The largest bank in the United States, JP Morgan Chase, found itself the subject of a federal class action lawsuit this week. The complaint alleges that after hindering customers from buying cryptocurrencies, the bank charged enthusiasts extra fees and higher interest rates.
JP Morgan Chase Subject of Million Dollar Class Action
Brady Tucker et al v Chase Bank USA, filed in U.S. District Court, Southern District of New York, 18-3155, Manhattan, was initiated by San Diego-based law firm, Finkelstein & Krinsk LLP, a class action specialist. Mr. Tucker of Idaho, plaintiff, claims he incurred $143.30 in fees, and $20.61 in sudden interest charges over five crypto transactions during late January and early February. And while by itself it might appear trivial, magnified by untold thousands of customers, and the numbers begin to get substantial. Mr. Tucker also claims “upon purchasing a cryptocurrency from Coinbase.com or another online crypto merchant,” he was saddled with cash advance fees in violation of his original terms and conditions.
JP Morgan has been particularly aggressive when it comes to cryptocurrency, especially bitcoin. Its, at times, curmudgeonly CEO, Jamie Dimon, has waged a quotable war for years, referring to cryptos as a fraud, tulip bulbs, and even calling enthusiasts stupid, insisting he’d immediately fire an employee if he found them dabbling in crypto. He’d later attempt to walk back some of his harsher statements. At one point it even appeared he might dabble in bitcoin futures. In any event, it’s not beyond the scope of things to believe JP Morgan would have a particular, separate policy for crypto enthusiasts.
Indeed, Mr. Tucker attempted to dispute charges but JP Morgan outright refused any consideration, he insisted. According to Reuters, without warning the bank “stuck the plaintiff with the bill, after the fact of his transactions, and insisted that he pay it,” the lawsuit is quoted. The suit was filed in federal court, and accuses the bank of “charging surprise fees when it stopped letting customers buy cryptocurrency with credit cards in late January and began treating the purchases as cash advances.”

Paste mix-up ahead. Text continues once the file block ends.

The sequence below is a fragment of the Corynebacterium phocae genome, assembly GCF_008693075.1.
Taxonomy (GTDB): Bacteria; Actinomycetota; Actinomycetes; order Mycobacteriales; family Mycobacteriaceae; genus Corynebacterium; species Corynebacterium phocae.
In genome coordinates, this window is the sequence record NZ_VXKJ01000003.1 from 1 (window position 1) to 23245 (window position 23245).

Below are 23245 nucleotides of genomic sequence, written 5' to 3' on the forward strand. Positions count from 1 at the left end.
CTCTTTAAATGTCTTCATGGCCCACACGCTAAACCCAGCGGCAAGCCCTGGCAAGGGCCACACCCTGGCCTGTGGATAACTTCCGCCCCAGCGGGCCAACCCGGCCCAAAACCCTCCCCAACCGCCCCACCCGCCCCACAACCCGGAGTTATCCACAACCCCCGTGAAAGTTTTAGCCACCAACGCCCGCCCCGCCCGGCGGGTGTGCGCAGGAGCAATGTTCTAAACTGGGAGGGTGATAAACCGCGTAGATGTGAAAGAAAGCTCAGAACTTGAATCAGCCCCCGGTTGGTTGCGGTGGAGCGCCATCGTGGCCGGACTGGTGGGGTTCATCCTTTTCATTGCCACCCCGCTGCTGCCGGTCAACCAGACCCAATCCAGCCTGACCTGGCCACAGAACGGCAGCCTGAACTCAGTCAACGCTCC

Stupid Employees, Stupid Customers
It appears the bank charged extra fees and higher interest on cash advances, and refused refunds once customers brought it to their attention. Mary Jane Rogers of JP Morgan would not comment on the case’s claims, but she did say the bank halted crypto purchases because of the associated risks. She said customers were free to use debit cards without incurring such premiums.
“Chase silently smacked them with instant-cash-advance fees, plus much higher interest rates than normal, and left them without any recourse,” Mr. Tucker is quoted in the complaint. Furthermore, the lawsuit alleges JP Morgan Chase to have flagrantly usurped the Truth in Lending Act, legislation requiring customer notice when substantial changes are made to an account’s terms. “The lawsuit is asking for actual damages and statutory damages of $1 million,” Reuters reported.
According to the complaint, “The complete lack of fair notice to Chase’s cardholders caused them to unknowingly incur millions of dollars in cash advance fees and sky-high interest charges on each and every crypto purchase.” Mr. Tucker continued, “It appears that in addition to firing its ‘stupid’ employees, Chase elected to start fining its ‘stupid’ customers: unilaterally.”
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